Gary McCord is well known for enduring 23 years and 422 tournaments on the PGA Tour without nabbing a single victory.A man of good humor, he boasted a "NO WINS" license plate for years to poke fun at his own less-than-glamorous career as a professional golfer.
"Trapped in the headlights of bankruptcy," as he liked to describe it, McCord pursued other avenues of golf, and found himself launched into the world of broadcasting.He scored big when a CBS executive tossed him a headset and asked him to do commentary – giving him only 15 minutes to prepare.A friend of failure, McCord jumped in with no fear and impressed CBS with his performance.Twenty six years later, Gary is still providing color commentary for CBS. Fans and critics alike praise him for his knowledgeable perspective, refreshing humor, and sometimes irreverent wit towards a game that is known for taking itself too seriously.
In 1999, Gary McCord joined the Champions Tour and took it by storm.He won the first and last events of the year – the Toshiba Senior Classic and Ingersoll-Rand Senior Tour Championship. Over the past few years Gary has continued his excellent play, proving himself to be an extremely talented golfer.
Gary has also established himself as a talented author. The fourth edition of his best-selling instructional manual Golf for Dummies was released in January 2011. McCord also worked with Wiley to convert the manual into an instructional DVD in 2004 and a popular app for smart phones in 2011. And Gary delighted fans with his autobiographical collection, Just a Range Ball in a Box of Titleists.
Non-golfers might recognize McCord for his appearance in the Kevin Costner movie, Tin Cup, in which Gary played himself and served as a technical director.In preparation for the movie, Gary gave Costner golf lessons along with Peter Kostis, a friend, fellow CBS announcer, and co-founder of the Kostis-McCord Learning Center. Gary enjoyed his taste of Hollywood so much that he is now helping write and produce an upcoming film based on the life of golfer/gambler "Titanic" Thompson and is also working on a pilot for an upcoming television sitcom.
Gary plans to maintain his busy schedule by playing on the Champions Tour, broadcasting for CBS, working on various creative projects, speaking at corporate outings, and enjoying the "ups and downs" of his very busy, very fun life.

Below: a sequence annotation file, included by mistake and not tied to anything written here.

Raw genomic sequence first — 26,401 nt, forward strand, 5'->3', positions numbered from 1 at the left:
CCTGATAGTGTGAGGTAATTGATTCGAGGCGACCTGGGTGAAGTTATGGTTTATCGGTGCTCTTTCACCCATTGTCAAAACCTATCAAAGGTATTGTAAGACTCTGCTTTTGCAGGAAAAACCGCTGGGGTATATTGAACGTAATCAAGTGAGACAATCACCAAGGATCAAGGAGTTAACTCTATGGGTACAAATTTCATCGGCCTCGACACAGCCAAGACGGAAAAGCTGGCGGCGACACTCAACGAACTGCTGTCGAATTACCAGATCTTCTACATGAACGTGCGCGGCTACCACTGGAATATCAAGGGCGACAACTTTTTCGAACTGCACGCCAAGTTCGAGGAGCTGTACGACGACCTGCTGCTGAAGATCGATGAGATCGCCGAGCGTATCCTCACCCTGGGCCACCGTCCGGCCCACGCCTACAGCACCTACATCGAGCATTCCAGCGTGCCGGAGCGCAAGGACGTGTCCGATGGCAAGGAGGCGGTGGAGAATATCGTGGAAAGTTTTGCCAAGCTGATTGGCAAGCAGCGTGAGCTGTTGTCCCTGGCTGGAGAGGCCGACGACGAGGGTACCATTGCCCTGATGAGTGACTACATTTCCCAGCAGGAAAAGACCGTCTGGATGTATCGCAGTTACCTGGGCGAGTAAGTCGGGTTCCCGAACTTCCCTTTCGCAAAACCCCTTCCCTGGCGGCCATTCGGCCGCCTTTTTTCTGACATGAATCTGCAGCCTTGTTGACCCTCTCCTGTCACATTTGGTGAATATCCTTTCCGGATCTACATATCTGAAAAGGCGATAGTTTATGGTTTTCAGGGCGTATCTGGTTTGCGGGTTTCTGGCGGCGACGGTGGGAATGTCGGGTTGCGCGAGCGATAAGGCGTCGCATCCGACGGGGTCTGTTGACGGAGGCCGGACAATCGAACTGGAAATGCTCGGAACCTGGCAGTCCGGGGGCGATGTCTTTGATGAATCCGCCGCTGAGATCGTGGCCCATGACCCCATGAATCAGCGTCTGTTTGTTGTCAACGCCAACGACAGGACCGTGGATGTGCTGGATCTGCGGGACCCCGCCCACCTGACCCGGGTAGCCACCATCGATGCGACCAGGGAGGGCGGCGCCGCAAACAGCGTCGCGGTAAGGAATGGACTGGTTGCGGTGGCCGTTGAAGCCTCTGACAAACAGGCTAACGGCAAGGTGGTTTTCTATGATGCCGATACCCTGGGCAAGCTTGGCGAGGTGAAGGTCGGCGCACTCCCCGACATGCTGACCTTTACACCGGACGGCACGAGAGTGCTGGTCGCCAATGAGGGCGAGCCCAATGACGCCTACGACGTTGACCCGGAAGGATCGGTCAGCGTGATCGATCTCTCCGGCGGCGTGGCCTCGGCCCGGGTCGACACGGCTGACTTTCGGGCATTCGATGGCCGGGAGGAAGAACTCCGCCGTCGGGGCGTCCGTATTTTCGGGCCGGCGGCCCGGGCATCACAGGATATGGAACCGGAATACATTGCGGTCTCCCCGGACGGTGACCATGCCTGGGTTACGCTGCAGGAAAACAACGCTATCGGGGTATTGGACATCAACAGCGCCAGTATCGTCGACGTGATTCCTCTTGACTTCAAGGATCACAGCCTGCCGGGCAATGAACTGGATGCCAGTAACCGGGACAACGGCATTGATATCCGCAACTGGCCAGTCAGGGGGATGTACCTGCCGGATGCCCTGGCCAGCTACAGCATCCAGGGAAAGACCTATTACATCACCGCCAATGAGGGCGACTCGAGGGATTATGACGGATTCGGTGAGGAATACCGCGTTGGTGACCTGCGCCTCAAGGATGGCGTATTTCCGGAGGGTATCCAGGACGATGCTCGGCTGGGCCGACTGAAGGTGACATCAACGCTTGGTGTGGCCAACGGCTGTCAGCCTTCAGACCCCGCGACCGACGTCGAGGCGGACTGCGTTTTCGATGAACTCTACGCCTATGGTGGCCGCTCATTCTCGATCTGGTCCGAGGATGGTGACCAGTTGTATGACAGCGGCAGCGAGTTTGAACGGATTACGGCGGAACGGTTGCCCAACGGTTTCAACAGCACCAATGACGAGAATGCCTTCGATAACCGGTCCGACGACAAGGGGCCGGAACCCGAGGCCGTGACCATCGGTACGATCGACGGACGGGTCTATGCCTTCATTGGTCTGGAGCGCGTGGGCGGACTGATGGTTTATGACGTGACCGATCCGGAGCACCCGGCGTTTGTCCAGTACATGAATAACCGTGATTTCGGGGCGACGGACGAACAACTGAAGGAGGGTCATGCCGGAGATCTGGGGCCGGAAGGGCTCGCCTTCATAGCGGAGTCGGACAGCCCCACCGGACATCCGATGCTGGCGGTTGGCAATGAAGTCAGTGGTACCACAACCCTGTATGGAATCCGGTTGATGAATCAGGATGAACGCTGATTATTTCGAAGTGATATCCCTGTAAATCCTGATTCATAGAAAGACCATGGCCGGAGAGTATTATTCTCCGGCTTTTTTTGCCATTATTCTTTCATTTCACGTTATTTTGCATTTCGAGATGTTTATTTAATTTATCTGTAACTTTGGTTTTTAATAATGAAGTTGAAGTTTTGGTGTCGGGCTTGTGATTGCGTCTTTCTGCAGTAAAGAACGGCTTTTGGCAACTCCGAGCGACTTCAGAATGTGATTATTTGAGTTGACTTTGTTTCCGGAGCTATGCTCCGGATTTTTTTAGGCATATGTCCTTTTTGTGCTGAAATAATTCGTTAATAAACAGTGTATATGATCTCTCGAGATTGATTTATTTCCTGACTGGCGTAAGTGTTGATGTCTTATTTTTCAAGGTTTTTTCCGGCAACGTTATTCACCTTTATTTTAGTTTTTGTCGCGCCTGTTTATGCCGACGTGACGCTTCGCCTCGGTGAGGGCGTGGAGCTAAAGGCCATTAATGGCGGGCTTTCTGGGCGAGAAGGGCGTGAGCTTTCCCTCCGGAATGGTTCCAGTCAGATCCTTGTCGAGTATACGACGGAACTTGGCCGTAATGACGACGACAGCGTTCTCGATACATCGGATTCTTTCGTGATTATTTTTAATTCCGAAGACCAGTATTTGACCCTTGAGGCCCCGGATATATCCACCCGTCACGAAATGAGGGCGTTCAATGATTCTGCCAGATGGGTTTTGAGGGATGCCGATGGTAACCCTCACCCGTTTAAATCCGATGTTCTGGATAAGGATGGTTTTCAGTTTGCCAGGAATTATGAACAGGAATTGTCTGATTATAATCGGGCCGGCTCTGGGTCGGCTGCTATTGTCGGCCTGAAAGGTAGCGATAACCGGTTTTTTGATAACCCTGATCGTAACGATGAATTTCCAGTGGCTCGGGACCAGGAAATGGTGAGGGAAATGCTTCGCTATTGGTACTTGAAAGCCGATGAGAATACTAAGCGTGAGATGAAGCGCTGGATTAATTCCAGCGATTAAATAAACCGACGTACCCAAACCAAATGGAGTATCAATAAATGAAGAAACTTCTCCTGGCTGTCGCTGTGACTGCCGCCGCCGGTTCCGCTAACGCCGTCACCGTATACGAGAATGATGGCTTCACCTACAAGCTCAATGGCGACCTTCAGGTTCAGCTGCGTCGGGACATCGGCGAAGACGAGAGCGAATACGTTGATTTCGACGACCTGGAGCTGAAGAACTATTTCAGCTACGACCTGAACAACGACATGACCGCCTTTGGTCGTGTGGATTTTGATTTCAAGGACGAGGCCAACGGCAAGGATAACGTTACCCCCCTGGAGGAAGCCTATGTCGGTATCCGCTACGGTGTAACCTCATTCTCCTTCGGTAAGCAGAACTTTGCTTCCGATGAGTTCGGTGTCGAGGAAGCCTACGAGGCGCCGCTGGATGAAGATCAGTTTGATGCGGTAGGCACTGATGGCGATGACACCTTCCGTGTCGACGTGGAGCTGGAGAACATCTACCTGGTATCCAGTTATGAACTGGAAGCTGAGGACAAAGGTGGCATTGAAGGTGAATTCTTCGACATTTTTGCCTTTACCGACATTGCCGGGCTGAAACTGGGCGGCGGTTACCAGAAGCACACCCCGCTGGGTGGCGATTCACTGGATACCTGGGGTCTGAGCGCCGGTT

Directions to Cantigny Golf Course
Address: 27w270 Mack Road, Wheaton IL
From Chicago, travel west on the Eisenhower Expressway (I-290). Exit I-290 at the East-West Tollway (I-88) West interchange. Take I-88 West and exit at Winfield Road. Travel North on Winfield Road approximately 2.5 miles to Mack Road. Turn right on Mack Road and the clubhouse entrance will be approximately 1 mile on your left.
From the Northern Suburbs, take Route 53 South to the Veterans Memorial Tollway (I-355). Take I-355 to the East-West Tollway (I-88). Go West on I-88 and exit at Winfield Road. Travel North on Winfield Road approximately 2.5 miles to Mack Road. Turn right on Mack Road and the clubhouse entrance will be approximately 1 mile on your left.
From the Southern Suburbs, take the Tri-State Tollway (I-294) North to the East-West Tollway (I-88). Go West on I-88. Exit I-88 at Winfield Road and travel north on Winfield Road approximately 2.5 miles to Mack Road. Turn right on Mack Road and the clubhouse entrance will be approximately 1 mile on your left.
From O'Hare Airport take the Tri-State Tollway (I-294) South to the East-West Tollway (I-88). Go West on I-88 and exit at Winfield Road and travel north on Winfield Road approximately 2.5 miles to Mack Road. Turn right on Mack Road and the clubhouse entrance will be approximately 1 mile on your left.
From the Northwest Suburbs, take Route 59 South. Exit Route 59 at Route 38 (Roosevelt Road) East. Take Route 38 (Roosevelt Road) East to Winfield Road. Make a right at Winfield Road to the next stoplight, Mack Road, and turn left. The clubhouse entrance will be approximately 1 mile on your left.
From the Southwest Suburbs take the Veterans Memorial Tollway (I-355) to the East-West Tollway (I-88). Go West on I-88. Exit I-88 at Winfield Road and travel north on Winfield Road approximately 2.5 miles to Mack Road. Turn right on Mack Road and the clubhouse entrance will be approximately 1 mile on your left.
From the West, take the East-West Tollway (I-88) East and exit at Winfield Road. Turn left at the exit and travel north on Winfield Road approximately 2.5 miles to Mack Road. Turn right on Mack Road and the clubhouse entrance will be approximately 1 mile on your left.